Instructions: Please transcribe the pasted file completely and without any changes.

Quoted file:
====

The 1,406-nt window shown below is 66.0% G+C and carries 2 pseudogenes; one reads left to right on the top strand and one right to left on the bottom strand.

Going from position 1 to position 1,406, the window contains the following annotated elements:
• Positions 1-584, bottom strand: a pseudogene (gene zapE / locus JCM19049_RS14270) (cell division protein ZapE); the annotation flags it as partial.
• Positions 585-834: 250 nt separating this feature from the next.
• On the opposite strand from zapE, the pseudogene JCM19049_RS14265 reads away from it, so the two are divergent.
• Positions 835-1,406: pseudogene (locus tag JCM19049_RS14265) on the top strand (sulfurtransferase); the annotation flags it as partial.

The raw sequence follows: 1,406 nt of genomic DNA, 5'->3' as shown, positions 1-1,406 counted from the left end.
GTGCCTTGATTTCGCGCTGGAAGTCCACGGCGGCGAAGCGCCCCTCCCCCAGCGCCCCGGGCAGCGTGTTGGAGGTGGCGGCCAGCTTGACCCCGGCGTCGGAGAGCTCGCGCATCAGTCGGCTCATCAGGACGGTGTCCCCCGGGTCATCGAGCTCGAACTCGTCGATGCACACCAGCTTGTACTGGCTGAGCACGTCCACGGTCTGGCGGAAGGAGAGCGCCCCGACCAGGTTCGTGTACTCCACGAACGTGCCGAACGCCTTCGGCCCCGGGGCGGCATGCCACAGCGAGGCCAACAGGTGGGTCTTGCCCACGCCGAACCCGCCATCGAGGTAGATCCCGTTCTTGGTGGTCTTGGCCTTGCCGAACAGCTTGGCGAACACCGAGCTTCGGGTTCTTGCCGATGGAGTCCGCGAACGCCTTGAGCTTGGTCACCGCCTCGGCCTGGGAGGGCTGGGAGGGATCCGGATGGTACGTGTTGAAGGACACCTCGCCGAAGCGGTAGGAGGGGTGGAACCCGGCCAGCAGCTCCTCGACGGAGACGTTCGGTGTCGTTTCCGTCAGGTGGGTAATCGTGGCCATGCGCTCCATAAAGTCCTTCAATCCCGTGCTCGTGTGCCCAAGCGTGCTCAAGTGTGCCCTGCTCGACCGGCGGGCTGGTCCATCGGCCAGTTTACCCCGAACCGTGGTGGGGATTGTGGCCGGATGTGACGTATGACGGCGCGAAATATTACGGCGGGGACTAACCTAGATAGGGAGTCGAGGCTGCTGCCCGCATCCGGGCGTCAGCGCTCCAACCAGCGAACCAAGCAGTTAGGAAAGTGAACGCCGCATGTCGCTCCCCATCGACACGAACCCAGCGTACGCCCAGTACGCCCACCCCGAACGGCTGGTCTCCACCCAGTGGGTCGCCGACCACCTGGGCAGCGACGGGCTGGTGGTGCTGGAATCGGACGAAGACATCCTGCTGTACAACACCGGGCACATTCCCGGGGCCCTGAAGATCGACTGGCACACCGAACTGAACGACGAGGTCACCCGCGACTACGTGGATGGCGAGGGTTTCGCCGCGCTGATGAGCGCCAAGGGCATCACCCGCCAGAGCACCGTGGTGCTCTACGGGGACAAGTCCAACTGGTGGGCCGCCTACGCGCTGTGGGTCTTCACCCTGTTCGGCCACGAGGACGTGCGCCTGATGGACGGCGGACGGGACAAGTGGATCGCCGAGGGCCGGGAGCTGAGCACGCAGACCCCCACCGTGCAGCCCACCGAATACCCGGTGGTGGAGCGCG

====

The 1,406-nt window shown below is 66.0% G+C and carries 2 pseudogenes; one reads left to right on the top strand and one right to left on the bottom strand.

Going from position 1 to position 1,406, the window contains the following annotated elements:
• Positions 1-584, bottom strand: a pseudogene (gene zapE / locus JCM19049_RS14270) (cell division protein ZapE); the annotation flags it as partial.
• Positions 585-834: 250 nt separating this feature from the next.
• On the opposite strand from zapE, the pseudogene JCM19049_RS14265 reads away from it, so the two are divergent.
• Positions 835-1,406: pseudogene (locus tag JCM19049_RS14265) on the top strand (sulfurtransferase); the annotation flags it as partial.

The raw sequence follows: 1,406 nt of genomic DNA, 5'->3' as shown, positions 1-1,406 counted from the left end.
GTGCCTTGATTTCGCGCTGGAAGTCCACGGCGGCGAAGCGCCCCTCCCCCAGCGCCCCGGGCAGCGTGTTGGAGGTGGCGGCCAGCTTGACCCCGGCGTCGGAGAGCTCGCGCATCAGTCGGCTCATCAGGACGGTGTCCCCCGGGTCATCGAGCTCGAACTCGTCGATGCACACCAGCTTGTACTGGCTGAGCACGTCCACGGTCTGGCGGAAGGAGAGCGCCCCGACCAGGTTCGTGTACTCCACGAACGTGCCGAACGCCTTCGGCCCCGGGGCGGCATGCCACAGCGAGGCCAACAGGTGGGTCTTGCCCACGCCGAACCCGCCATCGAGGTAGATCCCGTTCTTGGTGGTCTTGGCCTTGCCGAACAGCTTGGCGAACACCGAGCTTCGGGTTCTTGCCGATGGAGTCCGCGAACGCCTTGAGCTTGGTCACCGCCTCGGCCTGGGAGGGCTGGGAGGGATCCGGATGGTACGTGTTGAAGGACACCTCGCCGAAGCGGTAGGAGGGGTGGAACCCGGCCAGCAGCTCCTCGACGGAGACGTTCGGTGTCGTTTCCGTCAGGTGGGTAATCGTGGCCATGCGCTCCATAAAGTCCTTCAATCCCGTGCTCGTGTGCCCAAGCGTGCTCAAGTGTGCCCTGCTCGACCGGCGGGCTGGTCCATCGGCCAGTTTACCCCGAACCGTGGTGGGGATTGTGGCCGGATGTGACGTATGACGGCGCGAAATATTACGGCGGGGACTAACCTAGATAGGGAGTCGAGGCTGCTGCCCGCATCCGGGCGTCAGCGCTCCAACCAGCGAACCAAGCAGTTAGGAAAGTGAACGCCGCATGTCGCTCCCCATCGACACGAACCCAGCGTACGCCCAGTACGCCCACCCCGAACGGCTGGTCTCCACCCAGTGGGTCGCCGACCACCTGGGCAGCGACGGGCTGGTGGTGCTGGAATCGGACGAAGACATCCTGCTGTACAACACCGGGCACATTCCCGGGGCCCTGAAGATCGACTGGCACACCGAACTGAACGACGAGGTCACCCGCGACTACGTGGATGGCGAGGGTTTCGCCGCGCTGATGAGCGCCAAGGGCATCACCCGCCAGAGCACCGTGGTGCTCTACGGGGACAAGTCCAACTGGTGGGCCGCCTACGCGCTGTGGGTCTTCACCCTGTTCGGCCACGAGGACGTGCGCCTGATGGACGGCGGACGGGACAAGTGGATCGCCGAGGGCCGGGAGCTGAGCACGCAGACCCCCACCGTGCAGCCCACCGAATACCCGGTGGTGGAGCGCG